Some of the best advice I can ever give: find a way to make it work for you.

What do I mean by “it”?

“It” is anything that I recommend for your health (and of course you can apply this to all other aspects of your life). 

Sometimes we can hear a new concept (or even an old concept phrased in a way that it actually resonates with us)…

… but it feels intimidating, scary, or you don’t really feel like doing it. 

That’s when we only look for how it won’t work for us!

This is when advice, suggestions, and options are discarded quickly. 

But here’s the thing – assuming the advice is coming from a source you trust, instead of rejecting the concept, try to see if it’s something you can make work for you.

For example, I very much support cutting out harmful foods. 

That includes grains, sugar, the majority of processed and packaged foods. 

While I have learned how to baby-step this process for my patients, I know most people recoil at the mere thought of having to cut out any type of food. 

This is when I have to ask them to please hear me out! 

What if, instead of rejecting this new idea, they would would look at the concept and how they can make it work for them. 

Granted, during our appointments together I help with this process, knowing the ins and outs, the best place to start, and all the science / physiology / biochemistry. 

But building the mindset of “how can I make this work for me” is such a great tool!

So back to all the toxic stuff one can cut from their nutrition.

I use this example because it isn’t just a food to be cut out. It’s a psychological thing. A physiological thing. At times, an addiction thing. That’s huge! 

So how could one approach the concept, scariness and all, and make it work? 

There are many options for this example. To start cutting out harmful foods one could:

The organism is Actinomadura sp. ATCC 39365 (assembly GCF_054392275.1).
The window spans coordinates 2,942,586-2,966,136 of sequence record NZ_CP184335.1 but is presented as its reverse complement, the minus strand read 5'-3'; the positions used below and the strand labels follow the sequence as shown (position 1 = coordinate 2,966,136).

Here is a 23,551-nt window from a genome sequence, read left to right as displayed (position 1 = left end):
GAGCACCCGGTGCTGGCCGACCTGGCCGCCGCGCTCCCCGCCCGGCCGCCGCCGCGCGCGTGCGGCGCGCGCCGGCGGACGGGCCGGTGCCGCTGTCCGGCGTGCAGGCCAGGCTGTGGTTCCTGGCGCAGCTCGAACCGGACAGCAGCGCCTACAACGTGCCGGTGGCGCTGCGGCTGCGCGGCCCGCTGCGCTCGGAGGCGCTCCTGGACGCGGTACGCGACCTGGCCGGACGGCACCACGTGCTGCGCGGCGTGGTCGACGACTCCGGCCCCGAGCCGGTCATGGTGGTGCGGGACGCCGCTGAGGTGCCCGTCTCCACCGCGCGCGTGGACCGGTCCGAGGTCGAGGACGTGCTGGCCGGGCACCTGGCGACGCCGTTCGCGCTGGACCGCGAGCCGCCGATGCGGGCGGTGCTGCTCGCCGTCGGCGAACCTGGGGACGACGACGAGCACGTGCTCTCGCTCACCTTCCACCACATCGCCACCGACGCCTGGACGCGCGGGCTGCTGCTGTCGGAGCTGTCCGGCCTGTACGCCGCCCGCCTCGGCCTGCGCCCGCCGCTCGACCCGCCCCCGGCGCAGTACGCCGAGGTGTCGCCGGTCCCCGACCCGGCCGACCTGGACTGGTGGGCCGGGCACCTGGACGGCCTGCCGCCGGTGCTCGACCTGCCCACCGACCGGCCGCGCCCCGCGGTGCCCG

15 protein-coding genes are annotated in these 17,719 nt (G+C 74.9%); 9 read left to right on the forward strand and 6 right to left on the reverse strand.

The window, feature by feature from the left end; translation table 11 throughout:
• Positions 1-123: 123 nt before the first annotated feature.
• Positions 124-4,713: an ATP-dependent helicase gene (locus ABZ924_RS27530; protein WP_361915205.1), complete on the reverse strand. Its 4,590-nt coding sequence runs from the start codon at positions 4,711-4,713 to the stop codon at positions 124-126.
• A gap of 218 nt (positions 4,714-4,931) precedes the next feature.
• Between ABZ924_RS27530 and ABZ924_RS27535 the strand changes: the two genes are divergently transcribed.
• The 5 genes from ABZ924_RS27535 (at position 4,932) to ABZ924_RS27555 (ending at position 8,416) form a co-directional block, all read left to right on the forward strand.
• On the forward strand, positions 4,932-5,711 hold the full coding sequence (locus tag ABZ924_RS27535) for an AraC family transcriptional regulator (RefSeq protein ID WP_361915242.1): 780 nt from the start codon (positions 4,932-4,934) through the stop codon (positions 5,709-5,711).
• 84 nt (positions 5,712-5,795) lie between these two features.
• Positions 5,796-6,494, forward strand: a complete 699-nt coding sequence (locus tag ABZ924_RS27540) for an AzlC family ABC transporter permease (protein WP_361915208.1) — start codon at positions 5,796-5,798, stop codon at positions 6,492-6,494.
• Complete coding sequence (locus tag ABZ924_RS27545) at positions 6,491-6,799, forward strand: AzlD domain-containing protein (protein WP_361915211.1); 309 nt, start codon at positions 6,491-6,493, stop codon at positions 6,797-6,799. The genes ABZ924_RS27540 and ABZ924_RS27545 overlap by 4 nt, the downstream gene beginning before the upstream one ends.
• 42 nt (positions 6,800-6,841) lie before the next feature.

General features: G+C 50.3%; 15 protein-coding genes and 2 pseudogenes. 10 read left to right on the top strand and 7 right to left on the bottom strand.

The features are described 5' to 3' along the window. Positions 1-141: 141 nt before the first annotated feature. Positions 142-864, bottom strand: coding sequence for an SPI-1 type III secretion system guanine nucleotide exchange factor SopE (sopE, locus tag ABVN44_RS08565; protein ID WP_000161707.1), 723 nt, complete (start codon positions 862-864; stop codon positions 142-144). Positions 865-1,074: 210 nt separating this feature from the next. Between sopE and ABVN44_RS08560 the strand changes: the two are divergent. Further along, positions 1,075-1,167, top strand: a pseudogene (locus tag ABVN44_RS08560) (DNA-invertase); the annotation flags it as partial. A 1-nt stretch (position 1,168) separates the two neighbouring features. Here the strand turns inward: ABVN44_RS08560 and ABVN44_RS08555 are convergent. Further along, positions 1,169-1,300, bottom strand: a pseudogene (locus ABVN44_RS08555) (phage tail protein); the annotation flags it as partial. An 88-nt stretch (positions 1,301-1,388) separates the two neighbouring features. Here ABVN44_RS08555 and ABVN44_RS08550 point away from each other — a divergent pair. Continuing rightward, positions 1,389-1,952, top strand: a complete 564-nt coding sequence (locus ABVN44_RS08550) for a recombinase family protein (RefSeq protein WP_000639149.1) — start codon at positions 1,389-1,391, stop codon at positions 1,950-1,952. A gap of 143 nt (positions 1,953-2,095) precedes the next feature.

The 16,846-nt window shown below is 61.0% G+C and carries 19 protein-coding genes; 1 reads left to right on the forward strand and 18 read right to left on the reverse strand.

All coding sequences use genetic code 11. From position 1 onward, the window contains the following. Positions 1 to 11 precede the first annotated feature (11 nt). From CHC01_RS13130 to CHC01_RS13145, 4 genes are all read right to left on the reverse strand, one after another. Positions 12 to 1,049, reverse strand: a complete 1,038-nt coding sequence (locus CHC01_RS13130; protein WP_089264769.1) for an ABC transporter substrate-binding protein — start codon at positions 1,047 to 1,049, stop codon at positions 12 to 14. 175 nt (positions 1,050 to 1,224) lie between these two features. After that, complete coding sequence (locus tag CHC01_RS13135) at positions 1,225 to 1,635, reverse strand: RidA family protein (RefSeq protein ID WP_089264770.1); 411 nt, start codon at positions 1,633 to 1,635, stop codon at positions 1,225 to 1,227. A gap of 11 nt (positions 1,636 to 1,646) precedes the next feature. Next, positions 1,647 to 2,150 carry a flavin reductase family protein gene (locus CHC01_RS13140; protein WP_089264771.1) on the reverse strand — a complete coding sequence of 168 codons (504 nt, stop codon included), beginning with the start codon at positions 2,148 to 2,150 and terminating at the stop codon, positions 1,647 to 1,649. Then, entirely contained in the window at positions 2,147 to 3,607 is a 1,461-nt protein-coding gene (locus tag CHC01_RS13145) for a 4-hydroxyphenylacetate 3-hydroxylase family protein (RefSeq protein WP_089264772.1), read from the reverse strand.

• start with one food where you know you feel crappy after consuming it, that way you see changes fast (which makes it easier to stick with)
  • choose one category of food to start with – learning how to substitute and allowing your taste buds to change as you go makes the next steps so easy
  • start weaning yourself off of harmful foods – be honest with yourself how often you consume it, and start decreasing that (and set a date by when you want to be off that food so you have something to progress towards and achieve)
  • start increasing the healthy, delicious foods and slowly crowd out the toxic foods

While these options are a broad approach, they work. There are many ways I’ve adapted this for patients. There is always a way to make it work. 

Instead of just rejecting the overlying concept, only seeing why something can’t work for you, start training yourself to look for how you can make something healthy work for you! 

If you catch yourself automatically rejecting a healthy habit, pause and look if you can adapt it to your needs. 

With this new perspective, you might want to revisit previous newsletters of mine and see if you can make the healthy habits in them work for you!

Here’s how to have a Healthier Gut